All of this economic change is unequally distributed, yet another characteristic of capitalism. Working in the tourism industry is limited to those who have connections or who can speak a foreign language or who live in close proximity to a tourist area. In one respect, the limiting of regional employment opportunities to those who reside in the region has discouraged internal migration to areas where cash, in the form of tipping, is available. For instance, to work in Varadero, you must be from there or Matanzas or Cárdenas. All others need not apply.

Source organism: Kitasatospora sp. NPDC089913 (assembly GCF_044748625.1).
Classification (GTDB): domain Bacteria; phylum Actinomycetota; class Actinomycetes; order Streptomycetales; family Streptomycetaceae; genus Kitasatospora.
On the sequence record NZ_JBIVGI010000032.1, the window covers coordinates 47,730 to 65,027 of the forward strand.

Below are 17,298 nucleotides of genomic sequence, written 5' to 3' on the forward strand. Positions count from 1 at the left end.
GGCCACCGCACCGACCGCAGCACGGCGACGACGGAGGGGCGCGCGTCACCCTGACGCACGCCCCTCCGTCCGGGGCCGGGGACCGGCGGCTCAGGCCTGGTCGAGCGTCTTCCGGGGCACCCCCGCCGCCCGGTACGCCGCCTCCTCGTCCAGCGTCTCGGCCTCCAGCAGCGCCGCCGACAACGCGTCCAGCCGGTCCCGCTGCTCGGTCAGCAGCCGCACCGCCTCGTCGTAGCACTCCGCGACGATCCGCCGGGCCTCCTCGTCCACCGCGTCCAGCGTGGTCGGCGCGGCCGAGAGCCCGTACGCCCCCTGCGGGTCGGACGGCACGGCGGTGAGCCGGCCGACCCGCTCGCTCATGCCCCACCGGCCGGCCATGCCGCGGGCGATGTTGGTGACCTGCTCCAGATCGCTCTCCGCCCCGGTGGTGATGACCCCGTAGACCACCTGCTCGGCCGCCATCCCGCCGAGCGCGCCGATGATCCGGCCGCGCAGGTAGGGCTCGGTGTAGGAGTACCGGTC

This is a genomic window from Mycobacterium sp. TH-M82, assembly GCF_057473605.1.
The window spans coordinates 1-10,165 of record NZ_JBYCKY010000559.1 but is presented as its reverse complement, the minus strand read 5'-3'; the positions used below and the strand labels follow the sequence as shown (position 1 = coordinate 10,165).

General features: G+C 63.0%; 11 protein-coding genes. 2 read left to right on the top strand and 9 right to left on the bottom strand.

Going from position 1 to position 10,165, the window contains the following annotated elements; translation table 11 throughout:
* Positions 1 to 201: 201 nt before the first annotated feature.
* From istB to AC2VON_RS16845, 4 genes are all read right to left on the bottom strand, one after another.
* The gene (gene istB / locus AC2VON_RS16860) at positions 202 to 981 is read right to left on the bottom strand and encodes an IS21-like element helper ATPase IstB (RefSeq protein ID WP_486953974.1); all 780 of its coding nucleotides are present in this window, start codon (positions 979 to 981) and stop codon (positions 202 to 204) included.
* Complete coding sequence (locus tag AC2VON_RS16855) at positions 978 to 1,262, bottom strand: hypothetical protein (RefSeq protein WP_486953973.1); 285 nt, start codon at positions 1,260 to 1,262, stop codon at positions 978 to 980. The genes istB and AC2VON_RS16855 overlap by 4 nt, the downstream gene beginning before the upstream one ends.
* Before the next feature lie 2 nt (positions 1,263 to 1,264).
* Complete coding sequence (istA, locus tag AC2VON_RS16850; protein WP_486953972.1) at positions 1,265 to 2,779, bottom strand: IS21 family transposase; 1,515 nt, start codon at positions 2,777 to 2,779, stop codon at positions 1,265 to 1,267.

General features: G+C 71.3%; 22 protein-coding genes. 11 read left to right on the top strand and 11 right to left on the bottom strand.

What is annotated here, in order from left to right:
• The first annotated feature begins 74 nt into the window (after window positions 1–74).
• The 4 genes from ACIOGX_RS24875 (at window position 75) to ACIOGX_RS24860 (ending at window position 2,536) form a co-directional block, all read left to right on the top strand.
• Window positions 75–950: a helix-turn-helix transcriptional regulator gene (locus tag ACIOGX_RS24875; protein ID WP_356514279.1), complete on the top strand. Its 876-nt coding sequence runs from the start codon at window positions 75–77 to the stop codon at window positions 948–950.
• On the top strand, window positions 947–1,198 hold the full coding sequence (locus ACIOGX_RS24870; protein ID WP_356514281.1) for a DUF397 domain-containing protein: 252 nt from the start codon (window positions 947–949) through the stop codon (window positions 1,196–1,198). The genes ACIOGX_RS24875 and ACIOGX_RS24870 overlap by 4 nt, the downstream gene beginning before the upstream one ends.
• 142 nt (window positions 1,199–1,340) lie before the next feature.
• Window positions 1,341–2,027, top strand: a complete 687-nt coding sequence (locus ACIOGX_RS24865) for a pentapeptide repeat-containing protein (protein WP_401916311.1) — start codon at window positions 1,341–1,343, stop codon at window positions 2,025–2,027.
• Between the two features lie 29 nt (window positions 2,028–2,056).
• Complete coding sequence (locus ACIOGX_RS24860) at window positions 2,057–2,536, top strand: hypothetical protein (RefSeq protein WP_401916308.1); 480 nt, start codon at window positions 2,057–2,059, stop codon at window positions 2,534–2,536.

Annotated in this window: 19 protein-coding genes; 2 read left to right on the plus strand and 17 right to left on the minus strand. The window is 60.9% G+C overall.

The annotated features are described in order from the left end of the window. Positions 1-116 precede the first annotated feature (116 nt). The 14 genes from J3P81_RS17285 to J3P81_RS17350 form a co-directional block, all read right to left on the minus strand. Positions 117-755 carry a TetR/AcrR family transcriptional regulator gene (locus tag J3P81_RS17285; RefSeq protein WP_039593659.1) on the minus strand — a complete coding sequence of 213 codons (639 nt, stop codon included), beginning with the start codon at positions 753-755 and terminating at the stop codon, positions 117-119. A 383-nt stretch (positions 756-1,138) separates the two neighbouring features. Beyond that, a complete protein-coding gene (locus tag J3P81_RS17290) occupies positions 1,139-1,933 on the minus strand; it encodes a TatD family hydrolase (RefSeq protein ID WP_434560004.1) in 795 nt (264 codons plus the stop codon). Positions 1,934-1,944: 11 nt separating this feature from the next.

Cuba is also different from other tourist destinations in its lack of crime and street begging. There are uniformed police on most corners and only recently has a rash of theft related incidents been reported. In the streets of Habana, many Cubans will tell you of their relative in the United States, but they will not ask you for money. Instead, they may just want to practice their English for when their visa is granted to go visit their relatives. Many elderly woman are delighted when I give them small bars of soap, a commodity that is rationed and not always available. Many children are excited when they receive a simple pen to do their homework.